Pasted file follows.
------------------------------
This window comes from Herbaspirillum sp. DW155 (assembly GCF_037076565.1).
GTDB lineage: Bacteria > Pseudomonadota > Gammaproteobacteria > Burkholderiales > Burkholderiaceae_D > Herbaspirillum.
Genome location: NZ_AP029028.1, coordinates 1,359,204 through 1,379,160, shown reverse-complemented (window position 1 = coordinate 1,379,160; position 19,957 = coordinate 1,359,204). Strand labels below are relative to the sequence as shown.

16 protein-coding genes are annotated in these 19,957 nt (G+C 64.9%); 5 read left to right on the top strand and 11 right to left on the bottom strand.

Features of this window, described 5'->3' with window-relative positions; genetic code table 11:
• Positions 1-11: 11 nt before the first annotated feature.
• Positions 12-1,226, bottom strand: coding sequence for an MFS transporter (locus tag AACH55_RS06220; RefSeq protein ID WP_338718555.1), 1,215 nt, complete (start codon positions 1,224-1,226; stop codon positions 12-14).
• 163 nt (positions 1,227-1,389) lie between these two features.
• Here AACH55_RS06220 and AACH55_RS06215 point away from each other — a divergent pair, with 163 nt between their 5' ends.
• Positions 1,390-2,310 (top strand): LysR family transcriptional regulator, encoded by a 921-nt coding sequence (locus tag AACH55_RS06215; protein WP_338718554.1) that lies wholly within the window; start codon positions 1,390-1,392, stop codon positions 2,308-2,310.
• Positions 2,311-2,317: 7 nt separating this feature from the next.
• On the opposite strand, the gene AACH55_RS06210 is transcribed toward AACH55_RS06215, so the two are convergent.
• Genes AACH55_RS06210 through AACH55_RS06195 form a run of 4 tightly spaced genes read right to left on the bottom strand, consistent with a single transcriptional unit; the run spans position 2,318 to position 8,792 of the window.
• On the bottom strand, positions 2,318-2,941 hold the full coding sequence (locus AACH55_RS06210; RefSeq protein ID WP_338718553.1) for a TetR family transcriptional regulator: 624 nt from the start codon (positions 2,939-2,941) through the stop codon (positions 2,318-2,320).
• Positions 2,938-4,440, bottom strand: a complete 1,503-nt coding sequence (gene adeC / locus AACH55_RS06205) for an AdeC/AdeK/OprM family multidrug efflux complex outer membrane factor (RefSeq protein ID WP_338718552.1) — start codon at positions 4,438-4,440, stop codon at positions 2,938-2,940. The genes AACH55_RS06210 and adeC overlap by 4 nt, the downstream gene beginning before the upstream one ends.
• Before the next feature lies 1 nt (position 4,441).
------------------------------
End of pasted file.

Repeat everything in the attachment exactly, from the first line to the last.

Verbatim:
This window comes from Herbaspirillum sp. DW155 (assembly GCF_037076565.1).
GTDB lineage: Bacteria > Pseudomonadota > Gammaproteobacteria > Burkholderiales > Burkholderiaceae_D > Herbaspirillum.
Genome location: NZ_AP029028.1, coordinates 1,359,204 through 1,379,160, shown reverse-complemented (window position 1 = coordinate 1,379,160; position 19,957 = coordinate 1,359,204). Strand labels below are relative to the sequence as shown.

16 protein-coding genes are annotated in these 19,957 nt (G+C 64.9%); 5 read left to right on the top strand and 11 right to left on the bottom strand.

Features of this window, described 5'->3' with window-relative positions; genetic code table 11:
• Positions 1-11: 11 nt before the first annotated feature.
• Positions 12-1,226, bottom strand: coding sequence for an MFS transporter (locus tag AACH55_RS06220; RefSeq protein ID WP_338718555.1), 1,215 nt, complete (start codon positions 1,224-1,226; stop codon positions 12-14).
• 163 nt (positions 1,227-1,389) lie between these two features.
• Here AACH55_RS06220 and AACH55_RS06215 point away from each other — a divergent pair, with 163 nt between their 5' ends.
• Positions 1,390-2,310 (top strand): LysR family transcriptional regulator, encoded by a 921-nt coding sequence (locus tag AACH55_RS06215; protein WP_338718554.1) that lies wholly within the window; start codon positions 1,390-1,392, stop codon positions 2,308-2,310.
• Positions 2,311-2,317: 7 nt separating this feature from the next.
• On the opposite strand, the gene AACH55_RS06210 is transcribed toward AACH55_RS06215, so the two are convergent.
• Genes AACH55_RS06210 through AACH55_RS06195 form a run of 4 tightly spaced genes read right to left on the bottom strand, consistent with a single transcriptional unit; the run spans position 2,318 to position 8,792 of the window.
• On the bottom strand, positions 2,318-2,941 hold the full coding sequence (locus AACH55_RS06210; RefSeq protein ID WP_338718553.1) for a TetR family transcriptional regulator: 624 nt from the start codon (positions 2,939-2,941) through the stop codon (positions 2,318-2,320).
• Positions 2,938-4,440, bottom strand: a complete 1,503-nt coding sequence (gene adeC / locus AACH55_RS06205) for an AdeC/AdeK/OprM family multidrug efflux complex outer membrane factor (RefSeq protein ID WP_338718552.1) — start codon at positions 4,438-4,440, stop codon at positions 2,938-2,940. The genes AACH55_RS06210 and adeC overlap by 4 nt, the downstream gene beginning before the upstream one ends.
• Before the next feature lies 1 nt (position 4,441).